The recipient provided EPA various reports on State and local outreach initiatives, Radon Fix-It program reports, and media usage reports for some of the cooperative agreements.

However, these reports only discussed one or two of the cooperative agreements’ project tasks. These reports did not satisfy quarterly, semi-annual, or annual progress reports because they did not include information on all goals and objectives established for the cooperative agreements.

–  –  –

1. Annul Cooperative Agreement Nos. CX825612-01, CX825837-01, X828814-01, CX824939-01, and X829178-01, and recover all funds paid to the recipient.

2. Suspend work under current grants or cooperative agreements not covered by this audit, and make no new awards until the recipient can demonstrate that its financial management practices and controls over Federal funds comply with all regulatory

requirements. At a minimum, the recipient must:

a. Demonstrate that its accounting practices are consistent with Title 40 CFR 30.21.

The recipient’s financial management system must:

(1) Ensure that financial results are current, accurate, and complete.





(2) Include records that adequately identify source and application of funds for Federally-sponsored programs. These records should be in sufficient detail to allow a comparison of the budgeted grant costs by cost element with the actual incurred and claimed costs.

(3) Include written procedures to determine reasonable, allowable, and allocable costs in accordance with OMB Circular A-122.

(4) Include accounting records that are supported by adequate source documentation.

(5) Include an adequate time distribution system that meets the requirements of OMB Circular A-122, Attachment B, paragraph 7. The system should account for total hours worked and leave taken, and identify the specific activities and final cost objectives that the employees work on during the pay period, including membership and lobbying activities. It should also serve as the basis for charging labor costs to Federal grants and cooperative agreements.

b. Demonstrate that its procurement practices are consistent with the provisions under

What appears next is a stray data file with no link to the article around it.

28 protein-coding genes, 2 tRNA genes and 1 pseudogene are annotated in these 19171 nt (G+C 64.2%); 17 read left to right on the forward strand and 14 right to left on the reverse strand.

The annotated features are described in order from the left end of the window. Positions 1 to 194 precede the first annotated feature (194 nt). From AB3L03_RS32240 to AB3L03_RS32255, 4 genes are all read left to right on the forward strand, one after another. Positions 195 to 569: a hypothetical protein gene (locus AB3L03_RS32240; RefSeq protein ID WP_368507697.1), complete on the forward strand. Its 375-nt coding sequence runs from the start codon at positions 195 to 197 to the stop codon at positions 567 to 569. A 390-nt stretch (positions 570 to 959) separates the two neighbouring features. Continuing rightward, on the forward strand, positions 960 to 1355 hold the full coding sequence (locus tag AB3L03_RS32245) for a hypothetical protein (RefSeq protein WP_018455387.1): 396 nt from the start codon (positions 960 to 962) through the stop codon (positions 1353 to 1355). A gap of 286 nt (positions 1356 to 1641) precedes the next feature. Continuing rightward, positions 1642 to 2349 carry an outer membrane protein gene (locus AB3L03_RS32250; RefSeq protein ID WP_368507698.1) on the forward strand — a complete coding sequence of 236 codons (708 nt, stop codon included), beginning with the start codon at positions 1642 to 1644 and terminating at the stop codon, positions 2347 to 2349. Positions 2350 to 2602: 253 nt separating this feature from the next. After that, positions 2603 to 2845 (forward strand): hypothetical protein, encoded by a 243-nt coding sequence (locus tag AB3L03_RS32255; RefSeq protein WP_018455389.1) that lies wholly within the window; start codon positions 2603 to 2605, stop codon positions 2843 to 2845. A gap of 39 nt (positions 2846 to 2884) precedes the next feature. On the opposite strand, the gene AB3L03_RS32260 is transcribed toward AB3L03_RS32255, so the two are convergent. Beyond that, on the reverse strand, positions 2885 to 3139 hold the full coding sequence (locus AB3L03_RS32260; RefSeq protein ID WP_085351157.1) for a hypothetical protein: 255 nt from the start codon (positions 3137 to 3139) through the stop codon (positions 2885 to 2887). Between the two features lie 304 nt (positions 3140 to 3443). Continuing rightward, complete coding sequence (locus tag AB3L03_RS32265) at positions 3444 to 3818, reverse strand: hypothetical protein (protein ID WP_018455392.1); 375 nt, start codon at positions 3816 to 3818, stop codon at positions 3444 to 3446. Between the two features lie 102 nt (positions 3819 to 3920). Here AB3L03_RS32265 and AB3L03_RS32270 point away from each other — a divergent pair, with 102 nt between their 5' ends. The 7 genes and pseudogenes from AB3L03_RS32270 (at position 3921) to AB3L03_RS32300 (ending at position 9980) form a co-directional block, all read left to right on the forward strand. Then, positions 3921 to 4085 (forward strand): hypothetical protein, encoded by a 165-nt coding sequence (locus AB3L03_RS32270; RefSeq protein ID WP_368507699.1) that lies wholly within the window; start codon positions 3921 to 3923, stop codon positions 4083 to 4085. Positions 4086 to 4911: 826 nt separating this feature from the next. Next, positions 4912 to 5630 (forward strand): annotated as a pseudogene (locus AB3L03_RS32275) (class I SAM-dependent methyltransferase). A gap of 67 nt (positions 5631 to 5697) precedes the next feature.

Title 40 CFR 30.40 through 30.48. At a minimum, the recipient’s system must:

(1) Ensure that cost and pricing analyses are conducted for all purchases as required under Title 40 CFR 30.45, and that documentation is maintained to support all cost and pricing analyses.

(2) Include documentation to support the basis of contractor selection; justification for lack of competition when competitive bids are not obtained; and the basis for award cost or price, as required under Title 40 CFR 30.46.

(3) Include files of all contracts, amendments, billings, amounts paid to contractors, etc., to ensure contract ceilings are not exceeded and that the contractors conform with the terms, conditions, and specifications of the contract as required under Title 40 CFR 30.47.

(4) Include in all contracts the required provisions in compliance with Title 40 CFR 30.48 and the Appendix to Title 40 CFR Part 30.

c. Demonstrate that its practices for awarding and administering sub-awards comply with the provisions of Title 40 CFR 30.5. Specifically, the recipient must ensure that all sub-recipients submit final financial status reports at the end of a project as required by the provisions of Title 40 CFR Parts 30 and 31.

d. Submit the required indirect cost rate proposals prepared in accordance with OMB Circular A-122.

3. Require the recipient to prepare and submit performance reports for current grants or cooperative agreements in accordance with EPA regulations and the terms and conditions of the awards. The performance reports need to include progress in meeting planned objectives in the cooperative agreements or grants.

–  –  –

We performed our examination in accordance with generally accepted government auditing standards, and the attestation standards established for the United States by the American Institute of Certified Public Accountants. We also followed the guidelines and procedures established in the “Office of Inspector General Project Management Handbook,” dated November 5, 2002.